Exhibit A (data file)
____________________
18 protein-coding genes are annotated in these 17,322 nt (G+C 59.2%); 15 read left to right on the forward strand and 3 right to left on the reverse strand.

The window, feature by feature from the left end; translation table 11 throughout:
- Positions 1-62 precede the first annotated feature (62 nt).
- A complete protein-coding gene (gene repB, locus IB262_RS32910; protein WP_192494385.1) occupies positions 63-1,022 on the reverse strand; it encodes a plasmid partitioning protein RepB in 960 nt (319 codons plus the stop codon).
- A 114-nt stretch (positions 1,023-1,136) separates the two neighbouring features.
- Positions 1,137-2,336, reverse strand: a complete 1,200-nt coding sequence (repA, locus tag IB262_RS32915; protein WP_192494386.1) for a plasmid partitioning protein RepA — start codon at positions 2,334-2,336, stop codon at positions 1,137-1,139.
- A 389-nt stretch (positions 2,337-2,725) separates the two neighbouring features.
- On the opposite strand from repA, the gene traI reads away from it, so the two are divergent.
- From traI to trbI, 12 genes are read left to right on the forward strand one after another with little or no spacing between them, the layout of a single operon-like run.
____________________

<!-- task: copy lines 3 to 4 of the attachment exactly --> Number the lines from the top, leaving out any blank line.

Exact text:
- Positions 1-62 precede the first annotated feature (62 nt).
- A complete protein-coding gene (gene repB, locus IB262_RS32910; protein WP_192494385.1) occupies positions 63-1,022 on the reverse strand; it encodes a plasmid partitioning protein RepB in 960 nt (319 codons plus the stop codon).